Ellie Harmon

Day 19: ~197 to Whitewater Preserve


[caption id=”” align="alignnone” width="500”]image Sunrise over the desert[/caption]

What a day! Crossed the 200 mile mark, crossed under I-10, stopped by the amazing Ziggy and the Bear’s, and ended the day with bobcat AND desert bighorn sightings at Whitewater Preserve!

[caption id=”” align="alignnone” width="500”]Passing the 200 mile marker on the way down! Passing the 200 mile marker on the way down![/caption]

Long descent this morning all the way down to the desert floor; I was really thankful my knee didn’t give me too much trouble! Yay! We passed the 200 mile marker early in the morning…. and then passed like three more 200 mile signs. Clearly people have some different ideas about just where the right spot is. The official PCT 200 mile marker was a mile or so late, showing it’s age, and evidence of the trails constant movement.

[caption id=”” align="alignnone” width="500”]Walking along a fence, a common activity… seems that we are always at the edge of some place we’re allowed (or not allowed) to be Walking along a fence, a common activity… seems that we are always at the edge of some place we’re allowed (or not allowed) to be[/caption]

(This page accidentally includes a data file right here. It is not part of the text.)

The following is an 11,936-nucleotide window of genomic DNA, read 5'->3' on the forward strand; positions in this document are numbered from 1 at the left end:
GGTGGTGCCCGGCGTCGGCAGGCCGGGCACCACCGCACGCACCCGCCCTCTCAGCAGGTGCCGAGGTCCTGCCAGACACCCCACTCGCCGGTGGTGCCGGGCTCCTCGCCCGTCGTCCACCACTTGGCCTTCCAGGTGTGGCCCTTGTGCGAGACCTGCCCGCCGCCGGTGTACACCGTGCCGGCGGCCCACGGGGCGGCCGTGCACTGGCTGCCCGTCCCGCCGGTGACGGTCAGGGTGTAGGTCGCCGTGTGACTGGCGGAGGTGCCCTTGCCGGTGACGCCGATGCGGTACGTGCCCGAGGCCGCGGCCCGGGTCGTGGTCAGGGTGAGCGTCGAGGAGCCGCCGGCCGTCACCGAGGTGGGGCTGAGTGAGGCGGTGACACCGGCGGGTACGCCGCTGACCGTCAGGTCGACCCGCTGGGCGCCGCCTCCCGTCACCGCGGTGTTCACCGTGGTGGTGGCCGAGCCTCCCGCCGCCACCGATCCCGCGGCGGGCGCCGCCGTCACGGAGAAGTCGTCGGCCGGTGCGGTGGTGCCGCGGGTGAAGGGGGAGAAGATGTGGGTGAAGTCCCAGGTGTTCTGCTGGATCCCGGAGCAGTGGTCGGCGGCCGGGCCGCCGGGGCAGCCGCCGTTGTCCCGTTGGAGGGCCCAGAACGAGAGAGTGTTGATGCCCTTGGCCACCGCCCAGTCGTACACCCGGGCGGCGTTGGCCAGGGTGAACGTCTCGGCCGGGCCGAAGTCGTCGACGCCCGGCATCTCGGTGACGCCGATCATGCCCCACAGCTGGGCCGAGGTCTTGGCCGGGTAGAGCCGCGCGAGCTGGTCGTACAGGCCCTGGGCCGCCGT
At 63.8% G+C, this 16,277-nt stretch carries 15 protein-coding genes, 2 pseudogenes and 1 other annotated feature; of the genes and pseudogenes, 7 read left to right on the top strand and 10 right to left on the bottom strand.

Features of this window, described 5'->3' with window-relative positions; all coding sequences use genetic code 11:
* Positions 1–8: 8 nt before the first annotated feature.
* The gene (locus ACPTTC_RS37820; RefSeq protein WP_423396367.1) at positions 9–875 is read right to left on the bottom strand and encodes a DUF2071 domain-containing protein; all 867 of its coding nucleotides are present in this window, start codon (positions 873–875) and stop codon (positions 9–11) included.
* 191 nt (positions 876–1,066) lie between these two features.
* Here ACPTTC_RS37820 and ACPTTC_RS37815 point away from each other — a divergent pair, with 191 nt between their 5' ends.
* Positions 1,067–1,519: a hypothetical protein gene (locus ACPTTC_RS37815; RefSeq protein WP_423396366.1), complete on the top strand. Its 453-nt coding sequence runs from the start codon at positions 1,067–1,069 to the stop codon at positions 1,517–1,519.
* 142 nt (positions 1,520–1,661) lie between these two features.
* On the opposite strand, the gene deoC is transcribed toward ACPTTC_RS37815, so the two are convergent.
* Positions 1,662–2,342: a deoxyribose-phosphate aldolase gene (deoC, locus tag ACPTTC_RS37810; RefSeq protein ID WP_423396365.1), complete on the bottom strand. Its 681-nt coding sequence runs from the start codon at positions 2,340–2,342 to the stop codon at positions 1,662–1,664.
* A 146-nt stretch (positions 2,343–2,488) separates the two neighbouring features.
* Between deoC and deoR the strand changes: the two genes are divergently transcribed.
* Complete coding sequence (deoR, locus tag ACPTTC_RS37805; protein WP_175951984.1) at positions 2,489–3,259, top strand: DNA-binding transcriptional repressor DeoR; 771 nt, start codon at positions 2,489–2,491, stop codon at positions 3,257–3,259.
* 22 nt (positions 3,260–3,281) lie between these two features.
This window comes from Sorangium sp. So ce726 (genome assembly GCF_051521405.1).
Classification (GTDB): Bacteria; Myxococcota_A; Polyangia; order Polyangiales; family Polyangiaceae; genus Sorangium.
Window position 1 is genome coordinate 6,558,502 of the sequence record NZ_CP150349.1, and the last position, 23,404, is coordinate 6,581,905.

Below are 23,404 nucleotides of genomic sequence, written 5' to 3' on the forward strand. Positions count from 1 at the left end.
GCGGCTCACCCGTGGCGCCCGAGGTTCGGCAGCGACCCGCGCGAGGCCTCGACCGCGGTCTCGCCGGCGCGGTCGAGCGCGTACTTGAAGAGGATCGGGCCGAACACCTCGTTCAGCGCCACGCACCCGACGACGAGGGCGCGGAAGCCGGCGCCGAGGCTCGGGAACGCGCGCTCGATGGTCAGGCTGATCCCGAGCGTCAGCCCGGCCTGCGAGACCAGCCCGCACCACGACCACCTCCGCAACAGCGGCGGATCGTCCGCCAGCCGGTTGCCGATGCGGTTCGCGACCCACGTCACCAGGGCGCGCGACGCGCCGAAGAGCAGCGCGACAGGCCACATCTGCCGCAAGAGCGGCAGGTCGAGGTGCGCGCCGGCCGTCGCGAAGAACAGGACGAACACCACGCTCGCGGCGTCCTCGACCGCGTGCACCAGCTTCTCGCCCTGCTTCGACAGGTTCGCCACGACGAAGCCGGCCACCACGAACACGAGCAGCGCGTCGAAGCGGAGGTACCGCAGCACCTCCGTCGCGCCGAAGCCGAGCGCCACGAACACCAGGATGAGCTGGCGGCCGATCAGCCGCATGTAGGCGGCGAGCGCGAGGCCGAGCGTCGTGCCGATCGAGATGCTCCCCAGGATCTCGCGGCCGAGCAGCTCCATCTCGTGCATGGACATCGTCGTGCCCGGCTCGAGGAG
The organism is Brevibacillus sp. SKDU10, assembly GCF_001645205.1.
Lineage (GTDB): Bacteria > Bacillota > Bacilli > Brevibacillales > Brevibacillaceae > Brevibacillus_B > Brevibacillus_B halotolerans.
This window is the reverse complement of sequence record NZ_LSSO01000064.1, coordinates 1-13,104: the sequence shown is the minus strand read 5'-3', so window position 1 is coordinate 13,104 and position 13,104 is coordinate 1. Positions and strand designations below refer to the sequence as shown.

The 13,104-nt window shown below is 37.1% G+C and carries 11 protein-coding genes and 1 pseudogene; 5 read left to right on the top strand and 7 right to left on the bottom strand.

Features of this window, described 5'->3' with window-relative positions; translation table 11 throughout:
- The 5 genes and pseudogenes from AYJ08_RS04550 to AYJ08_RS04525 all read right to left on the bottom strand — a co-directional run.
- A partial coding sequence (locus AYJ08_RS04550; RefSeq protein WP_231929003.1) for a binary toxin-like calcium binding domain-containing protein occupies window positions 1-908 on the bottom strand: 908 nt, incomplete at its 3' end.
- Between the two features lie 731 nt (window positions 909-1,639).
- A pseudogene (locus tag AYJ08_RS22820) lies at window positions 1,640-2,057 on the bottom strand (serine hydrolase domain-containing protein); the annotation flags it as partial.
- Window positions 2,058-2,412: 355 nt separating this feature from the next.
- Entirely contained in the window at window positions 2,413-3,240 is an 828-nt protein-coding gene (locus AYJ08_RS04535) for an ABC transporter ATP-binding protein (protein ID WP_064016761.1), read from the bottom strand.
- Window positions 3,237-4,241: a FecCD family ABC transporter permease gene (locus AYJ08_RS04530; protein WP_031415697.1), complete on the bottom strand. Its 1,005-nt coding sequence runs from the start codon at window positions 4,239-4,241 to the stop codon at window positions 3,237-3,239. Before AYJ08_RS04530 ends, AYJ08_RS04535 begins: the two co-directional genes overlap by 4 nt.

[caption id=”” align="alignnone” width="500”]Powerlines fed by the big wind farms Powerlines fed by the big wind farms[/caption]

We spent a long time walking under the big high voltage powerlines near Cabazon with the big windmill farms that we always see when we drive out to Joshua Tree in the background. In addition to their usual electric crackling thing, they were under construction, with helicopters flying around and lots of slack in the lines that made them sing (kindof like how it sounds when someone is playing a handsaw) and snap.

[caption id=”” align="alignnone” width="500”]Rainbow over the wind farms as we climb up out of the valley Rainbow over the wind farms as we climb up out of the valley[/caption]